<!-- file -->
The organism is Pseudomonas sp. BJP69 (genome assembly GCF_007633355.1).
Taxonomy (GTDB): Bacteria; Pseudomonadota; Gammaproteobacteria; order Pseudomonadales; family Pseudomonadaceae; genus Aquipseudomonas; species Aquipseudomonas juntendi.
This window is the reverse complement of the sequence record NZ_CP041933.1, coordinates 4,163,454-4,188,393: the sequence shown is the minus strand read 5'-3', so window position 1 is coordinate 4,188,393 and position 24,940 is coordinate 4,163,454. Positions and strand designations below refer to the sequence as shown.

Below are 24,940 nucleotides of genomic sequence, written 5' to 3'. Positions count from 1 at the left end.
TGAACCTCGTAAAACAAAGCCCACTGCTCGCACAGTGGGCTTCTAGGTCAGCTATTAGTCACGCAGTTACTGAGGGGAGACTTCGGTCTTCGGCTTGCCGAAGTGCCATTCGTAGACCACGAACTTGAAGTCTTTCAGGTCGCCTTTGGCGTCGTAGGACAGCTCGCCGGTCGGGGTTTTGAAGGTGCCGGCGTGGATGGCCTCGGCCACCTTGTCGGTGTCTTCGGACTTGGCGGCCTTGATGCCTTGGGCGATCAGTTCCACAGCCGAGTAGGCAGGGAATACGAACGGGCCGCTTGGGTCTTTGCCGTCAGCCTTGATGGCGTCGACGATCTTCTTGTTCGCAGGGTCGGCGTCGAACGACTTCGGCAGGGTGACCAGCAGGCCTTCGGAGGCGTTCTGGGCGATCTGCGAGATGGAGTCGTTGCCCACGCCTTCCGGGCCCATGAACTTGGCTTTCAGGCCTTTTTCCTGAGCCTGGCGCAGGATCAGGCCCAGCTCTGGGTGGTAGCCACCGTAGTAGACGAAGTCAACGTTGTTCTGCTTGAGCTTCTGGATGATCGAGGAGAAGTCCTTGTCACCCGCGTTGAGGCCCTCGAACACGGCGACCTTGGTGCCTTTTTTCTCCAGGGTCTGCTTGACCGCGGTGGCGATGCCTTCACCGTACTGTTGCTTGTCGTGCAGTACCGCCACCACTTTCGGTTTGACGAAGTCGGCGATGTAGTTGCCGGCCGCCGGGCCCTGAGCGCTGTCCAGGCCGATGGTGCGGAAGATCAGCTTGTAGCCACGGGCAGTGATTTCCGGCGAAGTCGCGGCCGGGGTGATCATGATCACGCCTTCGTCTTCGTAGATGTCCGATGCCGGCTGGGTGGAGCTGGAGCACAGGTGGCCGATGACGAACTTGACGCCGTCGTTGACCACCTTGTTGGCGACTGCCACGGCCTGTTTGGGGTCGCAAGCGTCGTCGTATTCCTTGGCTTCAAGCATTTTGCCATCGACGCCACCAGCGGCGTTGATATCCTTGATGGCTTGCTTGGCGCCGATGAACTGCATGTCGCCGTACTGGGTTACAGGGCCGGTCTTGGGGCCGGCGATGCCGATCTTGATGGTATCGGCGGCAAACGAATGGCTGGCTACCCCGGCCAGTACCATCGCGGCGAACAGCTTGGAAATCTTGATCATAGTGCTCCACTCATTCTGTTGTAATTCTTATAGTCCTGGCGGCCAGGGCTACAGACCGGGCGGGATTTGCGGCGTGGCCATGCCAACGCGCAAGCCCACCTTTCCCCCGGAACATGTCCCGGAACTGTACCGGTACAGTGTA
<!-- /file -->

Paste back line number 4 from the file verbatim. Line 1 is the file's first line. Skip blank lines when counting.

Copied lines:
Below are 24,940 nucleotides of genomic sequence, written 5' to 3'. Positions count from 1 at the left end.